By Johanna Hynninen, MD, PhD, & Seija Grénman, MD, Prof., Head of Department of Obstetrics and Gynecology, Turku University Hospital, Finland

The Turku Ovarian cancer team is a lively group of doctors, nurses and biologists at Turku University Hospital and University of Turku. We are happy to be part of the HERCULES consortium and wish to be able to improve the outcome of ovarian cancer – the most lethal gynecologic cancer.

The patients recruited to the HERCULES study arrive to Turku University Hospital (TUCH) a day before planned surgery. They meet the operative team and the study nurse and get all the information needed about the operation as well as about participating in the study. The next day, usually Thursday, is a busy and long day for us. Both surgery as well as coding and processing of the samples takes several hours. The following story describes a typical operation day.

7.00 am: Blood samples needed for both treatment and the HERCULES study are taken at the ward.

7.30 am: Study nurse Tiina comes to work. She fills in the patient’s clinical information to a database, prints code stickers and checks that everything is ready for sample collection in the operating theater.

8.00 am: The doctors come to the morning meeting of the Department of Obstetrics and Gynecology.

8.30 am: The study nurse and the operating doctors have time for a quick meeting and a cup of coffee. Meanwhile the study patient is transferred to the operating theater for preoperative procedures.

9.00 am: The patient is asleep and the surgery begins. Samples to the study are collected in a specific order. First, ascites, which is fluid that has accumulated inside the abdomen, typical for ovarian cancer, is drained into 2 liter sterile bags. In order to confirm the patient’s diagnosis, a piece of tumor tissue is sent to the Department of Pathology for frozen sample examination.


If the patient has very advanced, inoperable disease, only laparoscopy is performed and the ascites fluid and small tumor samples are taken. Then the patient is scheduled for chemotherapy to first reduce the tumor mass, and a new surgery is planned for later.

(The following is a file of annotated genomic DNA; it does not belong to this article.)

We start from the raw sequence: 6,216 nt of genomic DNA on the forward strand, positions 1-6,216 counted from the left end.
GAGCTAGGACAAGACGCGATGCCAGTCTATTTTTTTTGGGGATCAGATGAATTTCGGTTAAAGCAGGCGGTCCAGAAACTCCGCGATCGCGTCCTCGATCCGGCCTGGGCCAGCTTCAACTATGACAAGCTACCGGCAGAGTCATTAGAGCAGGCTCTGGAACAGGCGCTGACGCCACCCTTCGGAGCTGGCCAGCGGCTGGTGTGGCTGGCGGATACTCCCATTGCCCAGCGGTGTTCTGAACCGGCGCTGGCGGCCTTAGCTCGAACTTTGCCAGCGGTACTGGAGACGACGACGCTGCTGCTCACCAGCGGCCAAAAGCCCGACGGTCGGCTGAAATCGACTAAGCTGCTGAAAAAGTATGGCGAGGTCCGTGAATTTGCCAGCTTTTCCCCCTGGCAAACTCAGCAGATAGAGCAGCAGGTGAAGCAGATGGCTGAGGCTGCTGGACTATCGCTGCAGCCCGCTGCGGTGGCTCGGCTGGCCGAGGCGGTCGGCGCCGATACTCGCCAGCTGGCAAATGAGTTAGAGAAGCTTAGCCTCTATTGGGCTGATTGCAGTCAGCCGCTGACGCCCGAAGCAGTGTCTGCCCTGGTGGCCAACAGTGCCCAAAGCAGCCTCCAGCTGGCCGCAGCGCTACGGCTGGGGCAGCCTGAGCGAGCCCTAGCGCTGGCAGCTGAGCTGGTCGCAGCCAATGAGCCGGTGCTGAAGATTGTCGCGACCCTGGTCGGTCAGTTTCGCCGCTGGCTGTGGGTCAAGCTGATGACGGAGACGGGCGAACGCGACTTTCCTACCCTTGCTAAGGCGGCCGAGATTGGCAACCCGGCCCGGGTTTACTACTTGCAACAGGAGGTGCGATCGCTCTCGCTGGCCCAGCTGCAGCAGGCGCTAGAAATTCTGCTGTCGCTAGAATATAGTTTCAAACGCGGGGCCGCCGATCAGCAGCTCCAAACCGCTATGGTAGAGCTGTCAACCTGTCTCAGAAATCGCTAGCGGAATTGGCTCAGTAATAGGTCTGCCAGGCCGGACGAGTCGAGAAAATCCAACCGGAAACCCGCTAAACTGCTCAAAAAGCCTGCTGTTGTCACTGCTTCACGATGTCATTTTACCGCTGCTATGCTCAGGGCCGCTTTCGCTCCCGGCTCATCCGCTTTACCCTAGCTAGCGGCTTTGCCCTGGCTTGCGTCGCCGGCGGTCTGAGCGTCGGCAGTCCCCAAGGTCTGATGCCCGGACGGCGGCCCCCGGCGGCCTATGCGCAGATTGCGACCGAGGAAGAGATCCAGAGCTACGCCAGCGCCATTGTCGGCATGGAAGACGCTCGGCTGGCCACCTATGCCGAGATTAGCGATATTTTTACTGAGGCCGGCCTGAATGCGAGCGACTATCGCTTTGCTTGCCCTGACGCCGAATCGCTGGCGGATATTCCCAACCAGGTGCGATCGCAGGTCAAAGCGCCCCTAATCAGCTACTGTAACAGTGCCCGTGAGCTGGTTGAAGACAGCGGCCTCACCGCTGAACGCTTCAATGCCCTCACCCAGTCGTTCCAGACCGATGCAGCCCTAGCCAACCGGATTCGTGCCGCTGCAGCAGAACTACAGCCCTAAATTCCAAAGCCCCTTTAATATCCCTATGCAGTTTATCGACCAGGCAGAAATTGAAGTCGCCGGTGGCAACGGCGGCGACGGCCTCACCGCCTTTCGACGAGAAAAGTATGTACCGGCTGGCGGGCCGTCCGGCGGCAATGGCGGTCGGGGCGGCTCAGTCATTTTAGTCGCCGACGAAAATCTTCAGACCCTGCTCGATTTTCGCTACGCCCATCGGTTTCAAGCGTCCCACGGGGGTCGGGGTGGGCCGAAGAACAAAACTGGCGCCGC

If the doctors think that they can achieve a good result with surgery, they continue to extensive radical operation to remove all visible tumor. Today’s patient is treated with such an upfront operation.

9.20 am: The surgeon has taken samples from multiple sites, such as the right ovary and the omentum, which is a ‘sheet’ of peritoneum, fat and lymphatic tissue below the stomach and in front of the small intestine. It is a typical place of ovarian cancer metastasis: the whole omentum can form a large tumor called “omental cake”.

The study nurse is in a hurry: all samples should be carefully recorded and labeled and part of the tumor tissue should be frozen as quickly as possible for future RNA/DNA sequencing.

In five minutes after the tumor tissue is removed, the study nurse cuts pieces of it for freezing and for single cell analysis performed in HERCULES. The aim is to get the most fresh looking, vital tissue for further processing, the necrotic parts of the tumor with mainly dead cells are avoided.


9.30-11.30 am: Removal of tumor tissue continues: some new samples from the abdominal cavity (peritoneum) and lymph nodes are taken and processed. Usually the operation goes according to plans, but every now and then tight adhesions, heavy bleeding, poor visibility interfering sample collection etc. can cause problems. Sometimes the surgical team is so focused on performing the operation that they need to be reminded to take the study samples.

10.30 am: Pathologist calls to surgeon: the frozen sample taken from the omentum suggests high grade serous carcinoma with ovarian/peritoneal origin.

12 noon: All the HERCULES samples are ready. The study nurse gets some fresh air while carrying the samples to the Carpén lab, a project partner in the University of Turku, located 500 meters away from the hospital in the Biocity Turku campus. The operative team continues the surgery for some hours to achieve optimal results for the patient and dreams of a cup of coffee and a sandwich.

When the operative team finishes, the work of the team in Biocity has just started….

Members from the HERCULES teams from the Turku University Hospital and University of Turku, Finland, taking care of patients and samples.